By Alison Gardner, Editor, Travel with a Challenge
In August 2016, I attended the biggest history festival in North America, comfortably slipping into the spirit of “New France” 400 years ago while wandering the storied streets of old Québec City. With a picturesque setting that overlooks the St Lawrence River, here are thick-walled fortresses and military barracks, narrow cobbled streets, quaint inns and imposing period hotels. Here are European-style stone churches, religious houses, and elegant homes that have mainly been preserved from the 19th century. This is the only intact walled city north of Mexico, designated as a UNESCO World Heritage Site in 1985.
For a few days, I felt as though I had linked arms with the explorers, pioneers and adventurers who profoundly influenced the settlement of North America. And let’s give a shoutout to the “King’s Daughters” too, a group you will learn about in this article!
In the 1600s Europeans formed powerful companies that dominated the fur trade and created alliances with indigenous First Nations peoples for over two centuries. The Algonquin-speaking people became allies of the French; the Iroquois-speaking people became allies of the British, all to supply the seemingly endless demand for fur fashion among the wealthy back in Europe.
Some modern-day visitors and locals make or rent historic costumes, as I did for one of the days of feasting and celebration. Even wearing a three-corner hat or donning a long skirt with an apron and buckle shoes is transformative! Check this delightful “dress up” web page to get some ideas, whether you fancy yourself becoming a peasant, a middle class bourgeois citizen or perhaps joining the noble class. This is a festival for all ages, and it is a particular delight to see children and teens in costume as well as older generations.
Other visitors are perfectly content to wear their own 21st century “costumes” while enjoying military re-enactments, learning traditional songs and dances, or sampling food and drink inspired by Celtic, Acadian and First Nations cuisine. You may take a fencing lesson or browse dozens of artisan kiosks for unique gifts or a personal memory to take home.
Friendly colonial soldiers answer questions and pose for photographs along the popular shopping venues. Step inside the Cannonball Workshop to listen to toe-tapping fiddle music and stroll through many informative museum exhibits. In the early days, soldiers had to be at least five feet, five inches tall to enlist. Napoleon Bonaparte would have only just made the limit had he lived a couple of centuries earlier!
A blue and white-clad colonial soldier marching band is on the move around the city. Near the military camps in the shade of the great teepee, visitors can meet First Nations artisans and learn about their role in establishing the colony of New France.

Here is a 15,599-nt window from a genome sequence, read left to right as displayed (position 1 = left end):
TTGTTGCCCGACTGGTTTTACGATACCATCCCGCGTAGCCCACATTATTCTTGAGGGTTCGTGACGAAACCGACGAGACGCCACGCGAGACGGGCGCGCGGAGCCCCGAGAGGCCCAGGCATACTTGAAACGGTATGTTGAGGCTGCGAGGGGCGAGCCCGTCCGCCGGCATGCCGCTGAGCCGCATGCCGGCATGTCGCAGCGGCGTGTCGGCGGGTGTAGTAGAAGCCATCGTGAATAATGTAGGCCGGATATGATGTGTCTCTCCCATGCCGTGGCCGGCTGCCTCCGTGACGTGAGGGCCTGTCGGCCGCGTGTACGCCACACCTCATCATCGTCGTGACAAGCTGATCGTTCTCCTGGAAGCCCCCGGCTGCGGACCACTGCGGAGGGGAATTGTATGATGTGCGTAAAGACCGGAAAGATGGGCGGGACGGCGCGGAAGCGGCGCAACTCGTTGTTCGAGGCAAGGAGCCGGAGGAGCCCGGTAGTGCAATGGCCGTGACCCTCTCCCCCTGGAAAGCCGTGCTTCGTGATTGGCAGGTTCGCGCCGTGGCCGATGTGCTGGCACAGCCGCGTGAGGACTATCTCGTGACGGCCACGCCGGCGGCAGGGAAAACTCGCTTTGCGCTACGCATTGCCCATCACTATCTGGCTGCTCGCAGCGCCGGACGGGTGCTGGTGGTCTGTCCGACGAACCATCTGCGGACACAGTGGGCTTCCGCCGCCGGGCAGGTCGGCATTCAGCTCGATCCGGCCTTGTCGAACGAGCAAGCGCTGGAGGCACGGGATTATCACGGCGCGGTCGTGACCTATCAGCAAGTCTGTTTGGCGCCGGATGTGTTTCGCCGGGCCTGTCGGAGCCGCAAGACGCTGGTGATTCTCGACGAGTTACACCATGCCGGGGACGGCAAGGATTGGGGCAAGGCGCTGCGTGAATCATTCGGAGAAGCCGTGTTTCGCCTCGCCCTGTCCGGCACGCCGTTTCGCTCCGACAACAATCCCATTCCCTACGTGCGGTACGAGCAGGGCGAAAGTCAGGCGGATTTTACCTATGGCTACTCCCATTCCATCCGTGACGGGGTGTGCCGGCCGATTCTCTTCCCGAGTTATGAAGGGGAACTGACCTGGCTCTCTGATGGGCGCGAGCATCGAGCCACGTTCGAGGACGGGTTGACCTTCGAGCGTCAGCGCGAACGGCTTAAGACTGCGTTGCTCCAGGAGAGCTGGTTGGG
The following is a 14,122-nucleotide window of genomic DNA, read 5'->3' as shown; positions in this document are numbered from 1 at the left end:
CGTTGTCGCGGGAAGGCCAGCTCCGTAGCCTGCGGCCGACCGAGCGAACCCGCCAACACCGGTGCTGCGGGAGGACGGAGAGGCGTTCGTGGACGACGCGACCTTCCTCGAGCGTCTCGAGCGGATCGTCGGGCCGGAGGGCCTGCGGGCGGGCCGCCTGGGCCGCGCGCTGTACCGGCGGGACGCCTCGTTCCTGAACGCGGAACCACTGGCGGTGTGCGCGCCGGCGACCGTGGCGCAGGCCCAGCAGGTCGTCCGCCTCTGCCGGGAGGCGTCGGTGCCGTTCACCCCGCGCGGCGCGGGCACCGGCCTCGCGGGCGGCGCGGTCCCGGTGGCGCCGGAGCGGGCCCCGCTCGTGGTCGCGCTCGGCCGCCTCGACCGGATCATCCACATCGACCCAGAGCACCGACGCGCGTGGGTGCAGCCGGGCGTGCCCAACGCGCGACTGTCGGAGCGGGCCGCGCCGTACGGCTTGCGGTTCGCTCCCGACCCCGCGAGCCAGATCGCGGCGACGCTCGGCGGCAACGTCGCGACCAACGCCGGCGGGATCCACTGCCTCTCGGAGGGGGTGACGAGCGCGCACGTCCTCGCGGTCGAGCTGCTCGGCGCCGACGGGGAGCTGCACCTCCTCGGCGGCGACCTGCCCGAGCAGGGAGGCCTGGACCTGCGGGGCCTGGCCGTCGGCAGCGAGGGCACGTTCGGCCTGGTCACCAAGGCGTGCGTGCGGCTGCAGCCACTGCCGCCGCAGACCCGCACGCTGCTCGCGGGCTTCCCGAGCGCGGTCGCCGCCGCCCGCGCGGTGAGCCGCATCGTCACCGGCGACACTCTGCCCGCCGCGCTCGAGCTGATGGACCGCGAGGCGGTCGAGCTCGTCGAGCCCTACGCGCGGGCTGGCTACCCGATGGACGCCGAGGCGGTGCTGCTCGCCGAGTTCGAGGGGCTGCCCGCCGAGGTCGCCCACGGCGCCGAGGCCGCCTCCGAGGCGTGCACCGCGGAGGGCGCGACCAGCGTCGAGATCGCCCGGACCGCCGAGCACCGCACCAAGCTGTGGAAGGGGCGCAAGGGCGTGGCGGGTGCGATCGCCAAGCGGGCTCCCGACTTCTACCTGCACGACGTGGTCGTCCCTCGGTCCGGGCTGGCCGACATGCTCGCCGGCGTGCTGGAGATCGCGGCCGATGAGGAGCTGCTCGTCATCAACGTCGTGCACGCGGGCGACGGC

In the early decades of the New France colony, there were seven men for every two women … and one of those was a nun. So the “King’s Daughters” (Les Filles du Roi) marketing campaign was devised between 1663 and 1673, sponsored by King Louis XIV, to encourage 800 young French women to emigrate to the colony and marry there during that decade. Most of the women who came were too poor to have the customary dowry of the time, so the king paid for their transport and a dowry.
It wasn’t easy either to attract men with a variety of skills to come to this distant, rugged colony. Local employers had to pay their ship’s passage and guarantee that any man who wanted to return to France after three years would have his way paid home. Forty percent of men who were hired under those terms did return to France after three years.
Dates for the 2017 New France Festival are August 9 to 13, marking the 21st anniversary of these annual festivities. A costumed street parade leads off each year’s festival, but specific events are still in the planning stage so check the NFF website for announcements in the months leading up to August. The 2017 festival promises to be even more creative as Canada marks 150 years as a nation right across the country.
Festival Entry: You purchase a medallion to access all festival activities: CAD$10 pre-sale price; CAD$12 purchased at the sites. Access is free for children under 12 years old.
Québec City and its surrounding region, www.quebecregion.com/en, host over 500 festivals and events each year attracting more than four million visitors.
From our publication’s Travel Article Library, learn more about Québec City, things to do and some tantalizing accommodations with true historic flair.
Alison Gardner is a travel journalist, magazine editor, guidebook author, and consultant. She specializes in researching vacations throughout the world, suitable for people over 50, multi-generational families and for women of all ages. She is also publisher and editor of Travel with a Challenge web magazine. Email: firstname.lastname@example.org.